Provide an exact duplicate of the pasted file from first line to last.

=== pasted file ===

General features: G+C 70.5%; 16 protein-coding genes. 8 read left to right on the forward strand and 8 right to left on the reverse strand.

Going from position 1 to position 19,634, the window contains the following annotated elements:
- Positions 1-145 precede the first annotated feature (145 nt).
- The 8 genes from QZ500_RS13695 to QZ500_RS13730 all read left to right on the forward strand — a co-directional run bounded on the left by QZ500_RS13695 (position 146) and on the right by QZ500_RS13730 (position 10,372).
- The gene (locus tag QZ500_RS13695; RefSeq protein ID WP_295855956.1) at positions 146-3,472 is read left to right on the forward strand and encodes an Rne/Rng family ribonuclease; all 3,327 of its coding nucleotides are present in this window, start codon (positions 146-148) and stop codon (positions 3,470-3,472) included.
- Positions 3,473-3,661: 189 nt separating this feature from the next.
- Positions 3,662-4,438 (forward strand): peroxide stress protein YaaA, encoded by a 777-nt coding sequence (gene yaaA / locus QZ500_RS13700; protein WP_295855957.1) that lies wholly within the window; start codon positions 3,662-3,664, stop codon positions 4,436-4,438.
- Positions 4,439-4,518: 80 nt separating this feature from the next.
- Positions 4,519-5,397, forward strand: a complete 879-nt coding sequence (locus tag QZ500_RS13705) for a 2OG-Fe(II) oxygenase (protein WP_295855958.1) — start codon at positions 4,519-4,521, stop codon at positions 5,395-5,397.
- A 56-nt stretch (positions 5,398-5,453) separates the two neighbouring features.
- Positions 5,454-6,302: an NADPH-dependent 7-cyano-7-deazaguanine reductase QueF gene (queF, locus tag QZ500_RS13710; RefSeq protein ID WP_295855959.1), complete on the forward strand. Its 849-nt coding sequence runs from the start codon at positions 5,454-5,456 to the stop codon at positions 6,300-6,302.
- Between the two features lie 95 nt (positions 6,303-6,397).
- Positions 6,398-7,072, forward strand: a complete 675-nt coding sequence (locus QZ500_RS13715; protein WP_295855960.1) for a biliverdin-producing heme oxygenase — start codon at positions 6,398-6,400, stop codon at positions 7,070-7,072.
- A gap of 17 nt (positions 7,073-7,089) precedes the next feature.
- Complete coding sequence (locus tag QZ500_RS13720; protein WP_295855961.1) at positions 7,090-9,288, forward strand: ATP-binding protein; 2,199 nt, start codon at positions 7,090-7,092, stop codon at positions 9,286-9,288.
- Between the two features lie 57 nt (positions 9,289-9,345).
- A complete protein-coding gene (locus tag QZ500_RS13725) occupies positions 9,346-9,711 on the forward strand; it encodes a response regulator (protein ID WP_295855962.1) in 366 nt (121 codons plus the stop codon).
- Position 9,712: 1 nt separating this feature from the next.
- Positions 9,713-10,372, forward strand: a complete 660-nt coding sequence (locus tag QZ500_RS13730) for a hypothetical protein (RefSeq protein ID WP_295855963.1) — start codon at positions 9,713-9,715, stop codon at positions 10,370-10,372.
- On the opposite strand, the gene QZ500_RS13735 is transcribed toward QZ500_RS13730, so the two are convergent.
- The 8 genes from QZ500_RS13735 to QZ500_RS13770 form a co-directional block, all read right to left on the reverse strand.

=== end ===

General features: G+C 70.5%; 16 protein-coding genes. 8 read left to right on the forward strand and 8 right to left on the reverse strand.

Going from position 1 to position 19,634, the window contains the following annotated elements:
- Positions 1-145 precede the first annotated feature (145 nt).
- The 8 genes from QZ500_RS13695 to QZ500_RS13730 all read left to right on the forward strand — a co-directional run bounded on the left by QZ500_RS13695 (position 146) and on the right by QZ500_RS13730 (position 10,372).
- The gene (locus tag QZ500_RS13695; RefSeq protein ID WP_295855956.1) at positions 146-3,472 is read left to right on the forward strand and encodes an Rne/Rng family ribonuclease; all 3,327 of its coding nucleotides are present in this window, start codon (positions 146-148) and stop codon (positions 3,470-3,472) included.
- Positions 3,473-3,661: 189 nt separating this feature from the next.
- Positions 3,662-4,438 (forward strand): peroxide stress protein YaaA, encoded by a 777-nt coding sequence (gene yaaA / locus QZ500_RS13700; protein WP_295855957.1) that lies wholly within the window; start codon positions 3,662-3,664, stop codon positions 4,436-4,438.
- Positions 4,439-4,518: 80 nt separating this feature from the next.
- Positions 4,519-5,397, forward strand: a complete 879-nt coding sequence (locus tag QZ500_RS13705) for a 2OG-Fe(II) oxygenase (protein WP_295855958.1) — start codon at positions 4,519-4,521, stop codon at positions 5,395-5,397.
- A 56-nt stretch (positions 5,398-5,453) separates the two neighbouring features.
- Positions 5,454-6,302: an NADPH-dependent 7-cyano-7-deazaguanine reductase QueF gene (queF, locus tag QZ500_RS13710; RefSeq protein ID WP_295855959.1), complete on the forward strand. Its 849-nt coding sequence runs from the start codon at positions 5,454-5,456 to the stop codon at positions 6,300-6,302.
- Between the two features lie 95 nt (positions 6,303-6,397).
- Positions 6,398-7,072, forward strand: a complete 675-nt coding sequence (locus QZ500_RS13715; protein WP_295855960.1) for a biliverdin-producing heme oxygenase — start codon at positions 6,398-6,400, stop codon at positions 7,070-7,072.
- A gap of 17 nt (positions 7,073-7,089) precedes the next feature.
- Complete coding sequence (locus tag QZ500_RS13720; protein WP_295855961.1) at positions 7,090-9,288, forward strand: ATP-binding protein; 2,199 nt, start codon at positions 7,090-7,092, stop codon at positions 9,286-9,288.
- Between the two features lie 57 nt (positions 9,289-9,345).
- A complete protein-coding gene (locus tag QZ500_RS13725) occupies positions 9,346-9,711 on the forward strand; it encodes a response regulator (protein ID WP_295855962.1) in 366 nt (121 codons plus the stop codon).
- Position 9,712: 1 nt separating this feature from the next.
- Positions 9,713-10,372, forward strand: a complete 660-nt coding sequence (locus tag QZ500_RS13730) for a hypothetical protein (RefSeq protein ID WP_295855963.1) — start codon at positions 9,713-9,715, stop codon at positions 10,370-10,372.
- On the opposite strand, the gene QZ500_RS13735 is transcribed toward QZ500_RS13730, so the two are convergent.
- The 8 genes from QZ500_RS13735 to QZ500_RS13770 form a co-directional block, all read right to left on the reverse strand.